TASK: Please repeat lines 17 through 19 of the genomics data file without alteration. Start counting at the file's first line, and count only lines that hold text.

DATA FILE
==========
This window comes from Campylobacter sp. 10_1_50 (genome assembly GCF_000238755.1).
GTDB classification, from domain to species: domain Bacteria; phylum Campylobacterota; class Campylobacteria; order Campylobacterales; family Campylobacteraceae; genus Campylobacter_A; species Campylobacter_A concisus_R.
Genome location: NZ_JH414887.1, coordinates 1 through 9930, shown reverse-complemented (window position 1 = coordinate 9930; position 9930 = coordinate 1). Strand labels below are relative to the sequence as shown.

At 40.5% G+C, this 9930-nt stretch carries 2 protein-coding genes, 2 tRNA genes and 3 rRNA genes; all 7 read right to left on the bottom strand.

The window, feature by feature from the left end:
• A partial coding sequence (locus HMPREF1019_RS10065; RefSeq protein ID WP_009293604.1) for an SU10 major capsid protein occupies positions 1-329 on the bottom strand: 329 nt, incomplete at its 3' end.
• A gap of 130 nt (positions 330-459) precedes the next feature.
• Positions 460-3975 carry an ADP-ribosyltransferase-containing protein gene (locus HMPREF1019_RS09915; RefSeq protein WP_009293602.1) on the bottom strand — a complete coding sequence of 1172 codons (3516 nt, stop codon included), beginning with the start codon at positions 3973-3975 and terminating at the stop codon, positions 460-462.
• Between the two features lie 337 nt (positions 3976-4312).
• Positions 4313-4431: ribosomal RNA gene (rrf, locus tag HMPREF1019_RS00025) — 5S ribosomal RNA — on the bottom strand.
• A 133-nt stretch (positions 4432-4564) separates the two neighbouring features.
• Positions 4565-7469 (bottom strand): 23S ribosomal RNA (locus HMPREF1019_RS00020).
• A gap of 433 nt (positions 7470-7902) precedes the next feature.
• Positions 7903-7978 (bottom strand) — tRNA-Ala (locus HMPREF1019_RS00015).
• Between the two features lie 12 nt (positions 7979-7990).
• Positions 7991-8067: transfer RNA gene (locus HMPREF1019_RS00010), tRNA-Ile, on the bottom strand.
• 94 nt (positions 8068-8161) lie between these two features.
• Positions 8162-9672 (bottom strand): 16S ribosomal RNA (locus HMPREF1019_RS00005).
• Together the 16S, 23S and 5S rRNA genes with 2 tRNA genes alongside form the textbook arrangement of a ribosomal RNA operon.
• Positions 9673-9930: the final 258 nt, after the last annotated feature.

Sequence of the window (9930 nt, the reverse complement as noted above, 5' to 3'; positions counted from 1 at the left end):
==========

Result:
• 94 nt (positions 8068-8161) lie between these two features.
• Positions 8162-9672 (bottom strand): 16S ribosomal RNA (locus HMPREF1019_RS00005).
• Together the 16S, 23S and 5S rRNA genes with 2 tRNA genes alongside form the textbook arrangement of a ribosomal RNA operon.